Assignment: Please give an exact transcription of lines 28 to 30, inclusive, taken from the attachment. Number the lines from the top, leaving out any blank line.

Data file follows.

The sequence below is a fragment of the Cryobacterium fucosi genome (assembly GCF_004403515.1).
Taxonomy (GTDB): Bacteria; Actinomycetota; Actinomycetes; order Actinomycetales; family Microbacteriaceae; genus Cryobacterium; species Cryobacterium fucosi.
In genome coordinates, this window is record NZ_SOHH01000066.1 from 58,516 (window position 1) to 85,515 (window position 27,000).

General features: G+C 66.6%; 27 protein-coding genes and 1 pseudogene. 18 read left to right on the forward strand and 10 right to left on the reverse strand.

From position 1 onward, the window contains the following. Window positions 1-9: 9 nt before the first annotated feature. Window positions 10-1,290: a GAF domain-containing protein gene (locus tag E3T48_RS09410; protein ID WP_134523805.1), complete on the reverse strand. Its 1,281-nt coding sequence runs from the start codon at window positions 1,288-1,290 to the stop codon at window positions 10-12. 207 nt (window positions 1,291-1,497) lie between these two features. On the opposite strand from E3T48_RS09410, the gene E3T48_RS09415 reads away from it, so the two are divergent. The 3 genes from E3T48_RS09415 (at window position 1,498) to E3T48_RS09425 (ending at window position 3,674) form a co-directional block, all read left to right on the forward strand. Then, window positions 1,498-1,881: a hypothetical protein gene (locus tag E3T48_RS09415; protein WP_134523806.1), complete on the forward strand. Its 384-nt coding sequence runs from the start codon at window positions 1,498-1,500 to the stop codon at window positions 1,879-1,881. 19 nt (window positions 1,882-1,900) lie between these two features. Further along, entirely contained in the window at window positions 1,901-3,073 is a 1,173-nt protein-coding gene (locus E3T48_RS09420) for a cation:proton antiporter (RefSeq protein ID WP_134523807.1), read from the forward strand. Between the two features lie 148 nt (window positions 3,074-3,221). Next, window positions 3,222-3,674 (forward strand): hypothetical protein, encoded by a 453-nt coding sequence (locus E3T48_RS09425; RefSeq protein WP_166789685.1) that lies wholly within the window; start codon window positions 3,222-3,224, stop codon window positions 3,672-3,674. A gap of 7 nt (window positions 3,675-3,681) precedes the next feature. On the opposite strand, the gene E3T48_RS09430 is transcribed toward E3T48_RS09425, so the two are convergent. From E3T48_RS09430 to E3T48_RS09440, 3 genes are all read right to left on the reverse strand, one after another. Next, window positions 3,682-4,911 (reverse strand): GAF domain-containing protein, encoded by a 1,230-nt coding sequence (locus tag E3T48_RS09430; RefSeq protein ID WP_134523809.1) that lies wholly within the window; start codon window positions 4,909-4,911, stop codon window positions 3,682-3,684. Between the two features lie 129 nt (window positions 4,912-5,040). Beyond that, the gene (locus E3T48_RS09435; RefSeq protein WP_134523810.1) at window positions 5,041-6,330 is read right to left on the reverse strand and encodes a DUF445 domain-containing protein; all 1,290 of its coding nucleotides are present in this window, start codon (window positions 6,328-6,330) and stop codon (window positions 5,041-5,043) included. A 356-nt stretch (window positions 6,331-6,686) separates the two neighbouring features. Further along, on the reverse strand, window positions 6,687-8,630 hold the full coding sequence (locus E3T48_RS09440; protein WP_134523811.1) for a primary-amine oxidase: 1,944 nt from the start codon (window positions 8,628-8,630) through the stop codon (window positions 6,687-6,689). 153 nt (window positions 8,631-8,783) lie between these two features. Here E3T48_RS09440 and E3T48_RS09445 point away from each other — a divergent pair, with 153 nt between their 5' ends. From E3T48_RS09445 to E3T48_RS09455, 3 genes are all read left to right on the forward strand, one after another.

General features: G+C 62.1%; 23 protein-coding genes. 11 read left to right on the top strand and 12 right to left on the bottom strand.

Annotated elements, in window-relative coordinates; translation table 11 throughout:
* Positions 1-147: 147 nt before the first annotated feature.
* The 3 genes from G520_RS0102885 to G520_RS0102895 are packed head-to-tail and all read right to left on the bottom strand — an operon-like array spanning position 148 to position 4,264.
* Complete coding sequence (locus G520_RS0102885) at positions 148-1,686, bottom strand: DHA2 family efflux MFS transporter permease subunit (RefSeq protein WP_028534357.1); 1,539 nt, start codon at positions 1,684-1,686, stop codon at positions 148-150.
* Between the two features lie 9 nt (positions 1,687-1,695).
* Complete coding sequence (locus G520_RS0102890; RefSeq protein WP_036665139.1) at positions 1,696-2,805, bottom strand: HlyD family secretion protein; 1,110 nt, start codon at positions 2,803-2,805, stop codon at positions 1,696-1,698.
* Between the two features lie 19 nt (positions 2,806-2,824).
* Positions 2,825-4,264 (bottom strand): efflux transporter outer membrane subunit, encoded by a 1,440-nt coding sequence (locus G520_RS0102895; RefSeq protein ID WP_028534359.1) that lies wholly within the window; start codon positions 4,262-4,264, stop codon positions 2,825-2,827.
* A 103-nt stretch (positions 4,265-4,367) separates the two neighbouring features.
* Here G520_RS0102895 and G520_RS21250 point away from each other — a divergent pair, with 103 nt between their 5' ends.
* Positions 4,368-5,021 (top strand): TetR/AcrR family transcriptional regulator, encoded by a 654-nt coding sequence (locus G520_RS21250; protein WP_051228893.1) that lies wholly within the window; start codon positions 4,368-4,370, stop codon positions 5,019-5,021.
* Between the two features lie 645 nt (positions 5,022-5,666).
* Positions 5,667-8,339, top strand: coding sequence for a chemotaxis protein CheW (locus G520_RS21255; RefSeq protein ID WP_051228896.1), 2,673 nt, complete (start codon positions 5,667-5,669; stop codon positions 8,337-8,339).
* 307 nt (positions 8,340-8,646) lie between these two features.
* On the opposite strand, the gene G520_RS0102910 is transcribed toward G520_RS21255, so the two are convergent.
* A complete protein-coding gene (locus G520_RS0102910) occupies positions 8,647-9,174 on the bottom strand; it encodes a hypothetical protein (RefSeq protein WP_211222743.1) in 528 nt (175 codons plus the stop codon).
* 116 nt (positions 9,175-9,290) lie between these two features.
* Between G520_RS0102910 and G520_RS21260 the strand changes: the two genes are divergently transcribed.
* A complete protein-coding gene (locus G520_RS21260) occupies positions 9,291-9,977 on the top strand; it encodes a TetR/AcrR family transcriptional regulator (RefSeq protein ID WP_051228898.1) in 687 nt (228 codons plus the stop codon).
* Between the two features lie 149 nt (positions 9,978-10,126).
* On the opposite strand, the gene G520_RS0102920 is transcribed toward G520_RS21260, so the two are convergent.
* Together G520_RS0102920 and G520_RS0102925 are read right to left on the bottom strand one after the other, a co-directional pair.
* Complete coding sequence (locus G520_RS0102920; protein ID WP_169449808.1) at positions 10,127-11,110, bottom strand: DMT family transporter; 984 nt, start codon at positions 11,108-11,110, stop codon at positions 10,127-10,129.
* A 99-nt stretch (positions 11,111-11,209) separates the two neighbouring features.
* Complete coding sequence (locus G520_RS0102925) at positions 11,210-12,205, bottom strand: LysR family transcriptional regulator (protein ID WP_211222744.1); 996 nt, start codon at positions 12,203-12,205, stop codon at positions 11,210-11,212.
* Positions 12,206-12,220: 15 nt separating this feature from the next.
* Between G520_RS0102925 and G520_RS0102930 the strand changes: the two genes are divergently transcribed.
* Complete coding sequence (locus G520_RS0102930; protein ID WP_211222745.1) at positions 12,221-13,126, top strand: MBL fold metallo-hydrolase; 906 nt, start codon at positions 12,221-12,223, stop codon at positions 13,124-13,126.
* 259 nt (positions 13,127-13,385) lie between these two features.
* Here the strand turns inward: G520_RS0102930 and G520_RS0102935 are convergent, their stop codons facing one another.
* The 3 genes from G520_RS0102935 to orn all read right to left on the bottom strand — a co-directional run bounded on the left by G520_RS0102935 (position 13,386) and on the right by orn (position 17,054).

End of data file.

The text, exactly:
* Together G520_RS0102920 and G520_RS0102925 are read right to left on the bottom strand one after the other, a co-directional pair.
* Complete coding sequence (locus G520_RS0102920; protein ID WP_169449808.1) at positions 10,127-11,110, bottom strand: DMT family transporter; 984 nt, start codon at positions 11,108-11,110, stop codon at positions 10,127-10,129.
* A 99-nt stretch (positions 11,111-11,209) separates the two neighbouring features.